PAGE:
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Hollycraft | Pastel Butterfly Brooch and Earrings
. . . . Delightful!


The pastels in this set are bright and beautiful. More often you will see this set with the butterfly brooch and round earrings. It is a special treat to have all pieces in the butterfly design. They are a generous size considering the earrings are almost the exact same size as the brooch. Hollycraft was famous for marking almost every piece with the date. The brooch is marked on the backside with the words COPR 1955 and HOLLYCRAFT, as is one earring. Both earrings clip backs are marked HOLLYCRAFT. The goldtone setting looks good. I am not sure this set was worn much. I believe what I see on the clipbacks is not wear but rather leftover residue from a foam clip protector—this is also making it difficult to read the designer's name.

I would like to point out one thing about any paste costume jewelry that is 50 plus years old. If you have not purchased it before I advise that you check the stones from time to time to make sure they are all secure. I think it is too much to expect from any glue to hold every stone in place for 50 to 60 years. Hollycraft would paste and prong set rhinestones in the same setting quite often so checking to make sure that your rhinestones are secure is a good practice to get into so as not to lose one of these well preserved stones. ID-413

All pieces in this set are approximately 1 ⅝ tall and approximatelty 1 ⅛" wide.



Hollycraft Jewelry History —

Hollycraft was founded in 1938 as Hollywood Jewelry, but its name was soon changed to Hollycraft because of possible confusion with Joseff of Hollywood. Other sources suggest that the Hollycraft Company originated in the late 1940s in New York City under the aegis of a Turkish immigrant called Joseph Chorbagian, but a definite origin and detailed history remain obscure. However, it is clear that an interesting and distinctive body of costume jewelry bearing the Hollycraft mark emerged in the 1950s, a fact well known since the company dated all jewelry made in the early 1950s, and then disappeared by the end of the decade.

The Hollycraft look is based on a profusion of variously shaped stones set in burnished “antique” gilt metal. Designs, particularly on necklaces, have an eighteenth century feel, with floral swags and dangling pastes. Rope work borders or beaded frames accentuate rhinestones. Although it is best known for its unusual pastel palette, Hollycraft also used other colors not commonly found in costume jewelry such as lime or olive green, along with deep purple faux amethysts aqua, citrine, olivine and dark fuchsia pinks in rich and complex patterns. Some of the items have become classics and are sought after by many collectors they are pieces almost always done in gold tone metal findings. Hollycraft became a leader in the creation of much of the 1950s costume jewelry.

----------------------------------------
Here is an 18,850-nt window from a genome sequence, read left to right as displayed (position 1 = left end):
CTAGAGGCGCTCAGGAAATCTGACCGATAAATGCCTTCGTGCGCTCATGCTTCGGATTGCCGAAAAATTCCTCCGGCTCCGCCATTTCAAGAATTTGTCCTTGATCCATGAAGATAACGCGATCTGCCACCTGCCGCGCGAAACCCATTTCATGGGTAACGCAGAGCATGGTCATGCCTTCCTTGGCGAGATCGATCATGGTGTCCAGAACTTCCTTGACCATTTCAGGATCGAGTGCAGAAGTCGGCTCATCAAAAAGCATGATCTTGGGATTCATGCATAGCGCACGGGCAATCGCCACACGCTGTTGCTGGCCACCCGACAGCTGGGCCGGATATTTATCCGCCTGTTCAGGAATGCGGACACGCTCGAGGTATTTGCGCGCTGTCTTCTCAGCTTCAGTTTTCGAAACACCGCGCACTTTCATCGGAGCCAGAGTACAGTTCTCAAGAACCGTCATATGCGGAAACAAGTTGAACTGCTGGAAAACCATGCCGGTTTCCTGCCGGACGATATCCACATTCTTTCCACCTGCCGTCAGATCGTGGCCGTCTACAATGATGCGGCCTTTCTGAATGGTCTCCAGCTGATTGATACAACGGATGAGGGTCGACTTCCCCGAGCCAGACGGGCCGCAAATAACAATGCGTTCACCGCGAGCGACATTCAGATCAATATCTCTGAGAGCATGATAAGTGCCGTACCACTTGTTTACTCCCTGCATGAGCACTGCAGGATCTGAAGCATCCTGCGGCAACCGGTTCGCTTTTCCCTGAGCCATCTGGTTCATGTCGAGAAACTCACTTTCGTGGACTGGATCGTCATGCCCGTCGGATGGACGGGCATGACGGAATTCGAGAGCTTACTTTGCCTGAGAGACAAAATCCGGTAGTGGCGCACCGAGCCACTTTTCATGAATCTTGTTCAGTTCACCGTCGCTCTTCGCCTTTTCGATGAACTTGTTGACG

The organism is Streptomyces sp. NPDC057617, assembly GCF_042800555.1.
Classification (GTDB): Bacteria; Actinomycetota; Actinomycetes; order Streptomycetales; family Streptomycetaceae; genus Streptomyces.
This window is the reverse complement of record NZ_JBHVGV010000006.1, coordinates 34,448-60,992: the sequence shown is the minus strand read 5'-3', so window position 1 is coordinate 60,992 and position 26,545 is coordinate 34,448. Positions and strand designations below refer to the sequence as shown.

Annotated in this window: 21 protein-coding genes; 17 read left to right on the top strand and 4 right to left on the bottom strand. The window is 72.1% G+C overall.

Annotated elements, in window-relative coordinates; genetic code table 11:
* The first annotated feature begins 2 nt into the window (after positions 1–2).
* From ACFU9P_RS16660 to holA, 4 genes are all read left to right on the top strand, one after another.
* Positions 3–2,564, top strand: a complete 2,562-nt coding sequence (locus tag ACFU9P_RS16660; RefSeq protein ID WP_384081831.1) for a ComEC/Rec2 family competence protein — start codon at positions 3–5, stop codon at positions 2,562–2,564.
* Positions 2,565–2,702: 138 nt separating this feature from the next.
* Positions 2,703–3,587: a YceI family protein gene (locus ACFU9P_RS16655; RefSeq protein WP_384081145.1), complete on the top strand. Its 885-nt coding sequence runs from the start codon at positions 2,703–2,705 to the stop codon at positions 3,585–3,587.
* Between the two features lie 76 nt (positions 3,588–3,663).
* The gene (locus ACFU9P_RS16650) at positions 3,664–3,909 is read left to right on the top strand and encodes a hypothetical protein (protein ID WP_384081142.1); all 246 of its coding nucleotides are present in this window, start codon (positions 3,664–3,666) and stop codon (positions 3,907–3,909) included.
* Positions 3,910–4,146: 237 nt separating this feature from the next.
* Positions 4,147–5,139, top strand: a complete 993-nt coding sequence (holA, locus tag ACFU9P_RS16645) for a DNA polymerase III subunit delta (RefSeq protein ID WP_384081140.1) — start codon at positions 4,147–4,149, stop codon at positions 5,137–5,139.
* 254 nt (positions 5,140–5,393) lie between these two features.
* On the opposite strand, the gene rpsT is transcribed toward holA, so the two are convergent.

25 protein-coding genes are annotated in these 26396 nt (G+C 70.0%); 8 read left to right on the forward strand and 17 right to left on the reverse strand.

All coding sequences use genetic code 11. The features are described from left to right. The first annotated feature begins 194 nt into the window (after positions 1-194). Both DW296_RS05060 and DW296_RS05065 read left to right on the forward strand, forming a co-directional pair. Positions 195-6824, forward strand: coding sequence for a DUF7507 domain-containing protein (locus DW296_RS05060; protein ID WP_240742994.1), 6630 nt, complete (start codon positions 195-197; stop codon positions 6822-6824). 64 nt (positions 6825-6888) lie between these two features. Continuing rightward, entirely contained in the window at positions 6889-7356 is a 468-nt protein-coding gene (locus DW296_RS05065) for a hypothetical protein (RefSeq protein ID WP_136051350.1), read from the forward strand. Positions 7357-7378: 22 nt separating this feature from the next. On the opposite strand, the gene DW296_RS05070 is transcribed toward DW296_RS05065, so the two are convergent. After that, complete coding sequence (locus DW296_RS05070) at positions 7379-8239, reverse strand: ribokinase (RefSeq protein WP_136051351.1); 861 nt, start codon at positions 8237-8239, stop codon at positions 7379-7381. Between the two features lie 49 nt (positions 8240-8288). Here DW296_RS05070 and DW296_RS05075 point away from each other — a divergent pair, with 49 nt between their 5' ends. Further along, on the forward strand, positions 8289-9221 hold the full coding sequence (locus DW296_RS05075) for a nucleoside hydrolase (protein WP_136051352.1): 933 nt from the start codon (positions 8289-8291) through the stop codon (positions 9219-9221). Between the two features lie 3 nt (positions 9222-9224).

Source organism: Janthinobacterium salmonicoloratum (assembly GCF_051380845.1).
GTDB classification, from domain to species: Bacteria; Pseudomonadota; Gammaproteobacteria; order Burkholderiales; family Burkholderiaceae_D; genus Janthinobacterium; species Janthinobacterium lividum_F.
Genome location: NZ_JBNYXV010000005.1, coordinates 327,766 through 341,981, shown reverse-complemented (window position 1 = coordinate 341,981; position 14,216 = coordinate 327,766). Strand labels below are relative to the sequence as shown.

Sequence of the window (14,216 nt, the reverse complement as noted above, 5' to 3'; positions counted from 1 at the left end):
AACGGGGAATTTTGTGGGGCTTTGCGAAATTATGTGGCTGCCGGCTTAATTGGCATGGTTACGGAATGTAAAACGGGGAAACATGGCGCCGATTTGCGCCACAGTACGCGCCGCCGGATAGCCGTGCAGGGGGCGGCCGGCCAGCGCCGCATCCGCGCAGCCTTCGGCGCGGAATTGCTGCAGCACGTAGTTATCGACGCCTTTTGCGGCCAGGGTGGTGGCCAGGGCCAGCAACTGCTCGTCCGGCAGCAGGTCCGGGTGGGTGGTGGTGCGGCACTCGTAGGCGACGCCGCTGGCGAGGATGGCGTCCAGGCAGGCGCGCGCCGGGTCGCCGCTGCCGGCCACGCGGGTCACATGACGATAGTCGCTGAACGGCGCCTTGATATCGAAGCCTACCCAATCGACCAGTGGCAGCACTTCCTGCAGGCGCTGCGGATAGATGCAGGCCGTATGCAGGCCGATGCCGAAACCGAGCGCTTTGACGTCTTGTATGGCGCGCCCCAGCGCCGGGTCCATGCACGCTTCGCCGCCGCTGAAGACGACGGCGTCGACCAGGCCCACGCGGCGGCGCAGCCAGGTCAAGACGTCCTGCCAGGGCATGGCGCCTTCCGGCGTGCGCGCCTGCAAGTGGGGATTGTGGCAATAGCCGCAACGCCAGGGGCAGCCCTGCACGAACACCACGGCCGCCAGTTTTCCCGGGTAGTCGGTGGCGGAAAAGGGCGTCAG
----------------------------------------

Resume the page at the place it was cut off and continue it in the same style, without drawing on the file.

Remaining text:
Hollycraft designs were sold to jobbers who were then responsible for the production and distribution of the actual pieces. Because coordinating sets of jewelry was so popular in the 1950s and early 1960s, Hollycraft created wonderful complete sets, or parures, which included necklace, earrings, bracelet, brooches and sometimes rings.

Not all the Hollycraft pieces of the 1950s were done in pastel colored stones and gold tone metal. Some were rhodium plated and done entirely in dazzling clear crystal stones.

Founder and designer Joseph Chorbajian sold Hollycraft in the early 1970s, and manufacture of Hollycraft jewelry ceased only a few years later. Joseph Chorbajan died in 1991 at the age of 91. Hollycraft designs continue to be admired while attracting attention for their finely crafted designs—not only for their visual appeal, but also for their general affordability when weighing quality against cost.
Having trouble with the small sizes of yesteryear? Well, most of us do!
The ladies were smaller than the women of today.
NO Problem, be sure to check out our necklace extenders.